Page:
On Aug. 25, 2010, Green Mountain Coffee Roasters (Nasdaq: GMCR ) was:
- Sporting a P/E greater than 50.
- Seeing its stock reach record highs, having gone up over 300% in the previous two years.
- Was being heavily shorted.
Clearly, this was a stock to avoid, right? Wrong.
On that day, Chief Rule Breaker David Gardner recommended that his members buy Green Mountain. And how has that worked out?
The stock is up 190%.
Two things David Gardner knows that you should, too
When conventional wisdom was so sure Green Mountain was going down, how did David make out like a bandit? Well, he knew he had two huge variables in his favor:
- Innovation wins out.
- Heavily shorted stocks can jump on any sign of good news.
First, let's deal with innovation. When David Allen, author of Getting Things Done, visited Fool headquarters in 2006, David Gardner asked Allen what CEO impressed him the most. Allen's response: Green Mountain founder Robert Stiller. That praise, along with a realization that the company's Keurig coffeemakers were becoming ubiquitous, was a strong endorsement for our co-founding Fool.
What's a "short"?
Second, let's tackle this issue of shorting stocks. Here's a 30-second guide to how it works:
- Adam decides that Blockbuster's stock -- which is trading for $10 -- is going to fail.
- Adam goes to Eric, borrows Eric's 10 shares of Blockbuster, and sells them on the open market, pocketing $100.
- Adam waits for Blockbuster's shares to drop. Once they get down to $5, Adam "covers" his shares by repurchasing them on the open market.
- Adam gives the 10 shares back to Eric. Because he pocketed $100 from selling the shares, but only paid $50 to get them back, Adam has made $50.
Simple enough, right?
Well, there's a lot that can go wrong in the process. Let's say Adam was wrong about Blockbuster. Instead of dropping, the shares went up to $15. Adam has two choices:
- Wait for the price to (hopefully?) go down.
- Cover his shares and accept a loss of $50 -- and counting.
When a stock you're shorting starts creeping up in price, hanging on can quickly become a game of nerves.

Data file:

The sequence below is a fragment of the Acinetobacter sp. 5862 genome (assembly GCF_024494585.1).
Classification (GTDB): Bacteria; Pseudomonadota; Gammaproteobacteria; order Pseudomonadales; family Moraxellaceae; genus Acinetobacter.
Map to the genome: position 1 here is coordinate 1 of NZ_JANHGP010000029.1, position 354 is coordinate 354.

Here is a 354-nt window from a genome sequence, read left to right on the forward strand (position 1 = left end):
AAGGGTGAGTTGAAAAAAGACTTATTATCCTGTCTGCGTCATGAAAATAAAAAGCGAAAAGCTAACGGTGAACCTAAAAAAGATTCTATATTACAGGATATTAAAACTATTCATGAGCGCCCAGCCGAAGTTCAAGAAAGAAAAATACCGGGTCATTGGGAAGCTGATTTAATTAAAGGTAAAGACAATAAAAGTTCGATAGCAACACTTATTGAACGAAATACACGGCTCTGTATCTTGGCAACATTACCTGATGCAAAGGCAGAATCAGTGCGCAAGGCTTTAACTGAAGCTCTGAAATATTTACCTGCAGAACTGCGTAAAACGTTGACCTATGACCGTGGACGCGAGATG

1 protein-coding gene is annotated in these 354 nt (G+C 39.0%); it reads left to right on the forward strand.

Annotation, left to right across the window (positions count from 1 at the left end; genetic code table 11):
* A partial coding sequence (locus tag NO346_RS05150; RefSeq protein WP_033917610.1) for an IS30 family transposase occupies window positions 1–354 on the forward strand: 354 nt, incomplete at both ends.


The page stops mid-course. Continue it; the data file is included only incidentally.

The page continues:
Heavily shorted stocks
When the market looks down on certain stocks, short sellers often start to pile on. Intuitively, you might think it's a bad idea to buy stocks that are heavily shorted, and it's true -- shorts can be an important warning sign. But if you're right, and the shorts are wrong, stocks with heavy short positions can turbocharge your portfolio.
Consider our example of Green Mountain. In mid-March, the company announced that it had entered into a strategic partnership with its biggest competitor, Starbucks. This set off a vicious cycle for short sellers.
Some, believing that Green Mountain's stock would rise considerably, decided to cover their shares. When short sellers cover their shares, demand for a stock increases. When demand for a stock increases, the price of the stock goes up ... causing even more short sellers to panic and cover their shares. And so on.
I'm pretty sure you can see how this plays out. Wall Street calls this cycle a "short squeeze." And innovative companies with a history of surpassing market expectations can create the mother of all short squeezes.
The perfect storm
Below are six innovative companies currently attracting a lot of attention from short-sellers, as well as the percent of their available shares (float) being shorted.
What They Do
Short % of Float
|Entropic (Nasdaq: ENTR )||Connects your home's electrical devices||33%|
|Soda Stream (Nasdaq: SODA )||Soda-making machines for the home||30%|
|Ebix (Nasdaq: EBIX )||On demand e-commerce solutions for the insurance industry||32%|
|Travelzoo (Nasdaq: TZOO )||Travel and local deals||45%|
|First Solar (Nasdaq: FSLR )||Solar power||39%|
|Coinstar (Nasdaq: CSTR )||Redbox DVD rentals and coin-counting machines||37%|
With earnings season right around the corner, there will be opportunities for good news to create a short squeeze. And looking at the historical numbers, there's a good chance these six could report strong earnings and see their shares jump. Just look at the consecutive quarters in which these companies have beaten analysts' earnings estimates, and by how much.
*Soda Stream only has two quarters of earnings in its company history.
**Excluding a one-time charge to the state of Delaware in the last quarter.
Of course, nothing is a sure bet. Short-sellers may well have the last laugh with some of these stocks. But long-term investors in unloved, innovative companies can benefit from a short squeeze.
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